Now, roll the dough: you can use a classic rolling-pin or the pasta maker. We have a classic pasta maker, a very old gift from my Grandad Biago for Grandma. The most important thing, either you’re using the rolling-pin or the pasta machine, is to keep rolling and flipping and rolling and flipping until you get a dough that is paper thin. Cut the pasta sheets first into horizontal stripes, then into vertical ones, to have 3 – 4 cm large squares. Place  small pinches of filling in the center of each square of pasta and crimp into a triangle, sealing the edges. Hold the two sides of the triangle between your thumbs and your forefingers, overlap the two sides and seal them together.

Some tips to have the perfect cappelletti. The most important thing is to use a fresh and thin sheet of pasta, so roll out 2 or 3 stripes of pasta, cut it out, add the filling and crimp into cappelletti. Roll out some more sheets of pasta and keep going on until you finish all the dough. While adding the filling, make small balls, not larger than a walnut. If the filling tends to crumble, dip your fingers in water to compact it.

How to cook cappelletti. We ate them in the most traditional way, boiled in broth with a generous dusting of grated Parmesan cheese. You need just a few minutes to cook them and serve a steaming and tasteful dish of fresh cappelletti. Have leftovers? Well, if you want to follow the tradition, don’t keep on reading! we decided to have them with cooked ham and cream and a lot of Parmesan cheese… yummy, creamy and tasty, but not so respectful towards the tradition!

How to store them. As they are ready, place them on a tray dusted with semolina flour to prevent them from sticking together or to the tray. If you make a large quantities of cappelletti, you can also freeze them: place the cappelletti well apart on a tray in the freezer, then collect them as they are frozen in a plastic bag. When you want to eat them, just throw them in boiling broth as removed from the freezer, let them boil for a few minutes and enjoy them!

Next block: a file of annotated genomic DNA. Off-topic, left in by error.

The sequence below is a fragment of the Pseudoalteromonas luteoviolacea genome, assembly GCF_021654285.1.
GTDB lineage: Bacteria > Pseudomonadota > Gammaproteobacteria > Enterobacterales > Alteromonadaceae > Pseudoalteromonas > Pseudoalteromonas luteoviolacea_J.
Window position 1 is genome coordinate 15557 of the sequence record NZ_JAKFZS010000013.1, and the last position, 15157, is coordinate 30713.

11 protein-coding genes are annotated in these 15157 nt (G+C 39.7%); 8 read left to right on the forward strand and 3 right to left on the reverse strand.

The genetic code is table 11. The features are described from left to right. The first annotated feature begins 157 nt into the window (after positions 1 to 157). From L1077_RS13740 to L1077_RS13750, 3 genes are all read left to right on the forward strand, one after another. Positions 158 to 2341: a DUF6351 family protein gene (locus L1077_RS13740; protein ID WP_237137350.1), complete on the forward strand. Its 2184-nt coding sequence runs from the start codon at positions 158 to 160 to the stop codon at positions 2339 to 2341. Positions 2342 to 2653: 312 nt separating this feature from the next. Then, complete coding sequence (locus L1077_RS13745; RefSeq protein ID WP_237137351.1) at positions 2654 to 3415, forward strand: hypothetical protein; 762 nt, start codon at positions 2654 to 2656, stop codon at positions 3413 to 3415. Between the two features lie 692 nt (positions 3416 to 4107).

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This Post Has 27 Comments

  1. Delicioso! Perfecto! Buon Nuovo Anno! Now following you and hope you stop by my Italian blog someday too. I look forward to your posts for the new year!

  2. Sarah, this is an exciting way to start the new year! Thank you! I didn’t know this competition, I’m gonna give a look!

    1. Thank you for stopping by and suggesting me your daughter’s blog: beautiful photography and lovely memories!

  3. How wonderful to see your blog. My Nonni taught us all how to make cuppletts when we were very young and now I make them for my family. My grandfather was originally from Reggio Emilia and I suppose he brought his family recipe to the US for my Nonni. Our filling uses chicken and veal and is slightly spiced with nutmeg. I’ll be making them this weekend. Another dish Nonni used to make is a grated pasta made with grated Parm and breadcrumbs. She called it “Pasta Diezza (sp?) It almost looks like oatmeal but is a chicken soup like cuppaletti. Have you ever heard of it or have a proper recipe? Happy Christmas.

    1. Gina…I posted a reply earlier with a link to my daughter’s blog and photos of us making our cappelletti last year. I am proud to say that this year we have set a new family record and made 4924! I am excited to eat them on Sunday! Your msg caught my eye because my great grandparents were from Reggio Emilia also!

      1. OMG! 4924! that’s a huge number Cara!
        Gina, you are talking about Pasta regia, Pasta rèsa in dialect, and I have also the recipe, as my friend from Reggio Emilia gave me the recipe.

        These are the ingredients:
        50g of breadcrumbs
        50g of greted Parmesan cheese
        1 egg

        You just have to mix all the ingredients in a bowl, then you grate the dough over a large platter, then you boil it in chicken stock. Hope to have helped you! Happy new year!

        1. Giulia….We are a huge family! I believe there were around 30 for dinner on Christmas and then we took some to my son, daughter in law and brother who were’t able to come home for the holiday. Lucky for me, we got to eat them twice in a week! They were delicious…can’t wait til next year 🙂